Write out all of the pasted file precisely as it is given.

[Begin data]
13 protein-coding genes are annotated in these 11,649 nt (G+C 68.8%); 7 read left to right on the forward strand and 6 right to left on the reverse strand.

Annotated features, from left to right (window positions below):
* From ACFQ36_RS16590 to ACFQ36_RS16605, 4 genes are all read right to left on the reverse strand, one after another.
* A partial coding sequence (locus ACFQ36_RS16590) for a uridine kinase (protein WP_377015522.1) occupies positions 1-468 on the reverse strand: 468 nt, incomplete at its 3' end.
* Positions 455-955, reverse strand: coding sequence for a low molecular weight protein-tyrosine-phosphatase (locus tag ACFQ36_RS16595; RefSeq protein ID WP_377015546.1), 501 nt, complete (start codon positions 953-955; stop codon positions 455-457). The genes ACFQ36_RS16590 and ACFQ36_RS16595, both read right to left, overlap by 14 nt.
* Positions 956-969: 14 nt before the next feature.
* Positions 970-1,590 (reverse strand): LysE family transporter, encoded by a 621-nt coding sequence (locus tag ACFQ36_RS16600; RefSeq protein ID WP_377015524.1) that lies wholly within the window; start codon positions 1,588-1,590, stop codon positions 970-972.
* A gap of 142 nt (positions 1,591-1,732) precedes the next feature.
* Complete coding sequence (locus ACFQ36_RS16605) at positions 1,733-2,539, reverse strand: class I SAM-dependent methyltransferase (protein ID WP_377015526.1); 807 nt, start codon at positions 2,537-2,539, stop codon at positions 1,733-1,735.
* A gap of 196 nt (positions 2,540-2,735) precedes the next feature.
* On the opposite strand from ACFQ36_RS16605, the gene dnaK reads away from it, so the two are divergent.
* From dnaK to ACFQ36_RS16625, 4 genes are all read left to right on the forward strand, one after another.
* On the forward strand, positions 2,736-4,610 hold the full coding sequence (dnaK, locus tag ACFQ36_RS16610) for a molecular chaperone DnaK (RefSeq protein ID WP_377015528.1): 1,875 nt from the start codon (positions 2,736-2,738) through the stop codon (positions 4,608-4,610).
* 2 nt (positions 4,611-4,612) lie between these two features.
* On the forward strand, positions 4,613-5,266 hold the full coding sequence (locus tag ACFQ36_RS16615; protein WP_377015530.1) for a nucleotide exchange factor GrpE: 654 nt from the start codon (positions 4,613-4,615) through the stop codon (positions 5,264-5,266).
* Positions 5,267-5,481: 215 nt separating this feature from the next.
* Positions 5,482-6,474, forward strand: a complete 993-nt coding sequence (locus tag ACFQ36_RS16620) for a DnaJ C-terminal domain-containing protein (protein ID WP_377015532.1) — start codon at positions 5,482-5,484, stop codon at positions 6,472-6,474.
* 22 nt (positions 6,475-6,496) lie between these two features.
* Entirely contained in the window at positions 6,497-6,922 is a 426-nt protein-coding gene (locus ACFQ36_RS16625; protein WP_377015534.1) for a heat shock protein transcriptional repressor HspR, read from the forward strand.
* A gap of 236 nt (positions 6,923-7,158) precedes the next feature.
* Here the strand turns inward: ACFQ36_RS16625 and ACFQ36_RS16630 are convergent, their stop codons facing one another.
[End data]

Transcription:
13 protein-coding genes are annotated in these 11,649 nt (G+C 68.8%); 7 read left to right on the forward strand and 6 right to left on the reverse strand.

Annotated features, from left to right (window positions below):
* From ACFQ36_RS16590 to ACFQ36_RS16605, 4 genes are all read right to left on the reverse strand, one after another.
* A partial coding sequence (locus ACFQ36_RS16590) for a uridine kinase (protein WP_377015522.1) occupies positions 1-468 on the reverse strand: 468 nt, incomplete at its 3' end.
* Positions 455-955, reverse strand: coding sequence for a low molecular weight protein-tyrosine-phosphatase (locus tag ACFQ36_RS16595; RefSeq protein ID WP_377015546.1), 501 nt, complete (start codon positions 953-955; stop codon positions 455-457). The genes ACFQ36_RS16590 and ACFQ36_RS16595, both read right to left, overlap by 14 nt.
* Positions 956-969: 14 nt before the next feature.
* Positions 970-1,590 (reverse strand): LysE family transporter, encoded by a 621-nt coding sequence (locus tag ACFQ36_RS16600; RefSeq protein ID WP_377015524.1) that lies wholly within the window; start codon positions 1,588-1,590, stop codon positions 970-972.
* A gap of 142 nt (positions 1,591-1,732) precedes the next feature.
* Complete coding sequence (locus ACFQ36_RS16605) at positions 1,733-2,539, reverse strand: class I SAM-dependent methyltransferase (protein ID WP_377015526.1); 807 nt, start codon at positions 2,537-2,539, stop codon at positions 1,733-1,735.
* A gap of 196 nt (positions 2,540-2,735) precedes the next feature.
* On the opposite strand from ACFQ36_RS16605, the gene dnaK reads away from it, so the two are divergent.
* From dnaK to ACFQ36_RS16625, 4 genes are all read left to right on the forward strand, one after another.
* On the forward strand, positions 2,736-4,610 hold the full coding sequence (dnaK, locus tag ACFQ36_RS16610) for a molecular chaperone DnaK (RefSeq protein ID WP_377015528.1): 1,875 nt from the start codon (positions 2,736-2,738) through the stop codon (positions 4,608-4,610).
* 2 nt (positions 4,611-4,612) lie between these two features.
* On the forward strand, positions 4,613-5,266 hold the full coding sequence (locus tag ACFQ36_RS16615; protein WP_377015530.1) for a nucleotide exchange factor GrpE: 654 nt from the start codon (positions 4,613-4,615) through the stop codon (positions 5,264-5,266).
* Positions 5,267-5,481: 215 nt separating this feature from the next.
* Positions 5,482-6,474, forward strand: a complete 993-nt coding sequence (locus tag ACFQ36_RS16620) for a DnaJ C-terminal domain-containing protein (protein ID WP_377015532.1) — start codon at positions 5,482-5,484, stop codon at positions 6,472-6,474.
* 22 nt (positions 6,475-6,496) lie between these two features.
* Entirely contained in the window at positions 6,497-6,922 is a 426-nt protein-coding gene (locus ACFQ36_RS16625; protein WP_377015534.1) for a heat shock protein transcriptional repressor HspR, read from the forward strand.
* A gap of 236 nt (positions 6,923-7,158) precedes the next feature.
* Here the strand turns inward: ACFQ36_RS16625 and ACFQ36_RS16630 are convergent, their stop codons facing one another.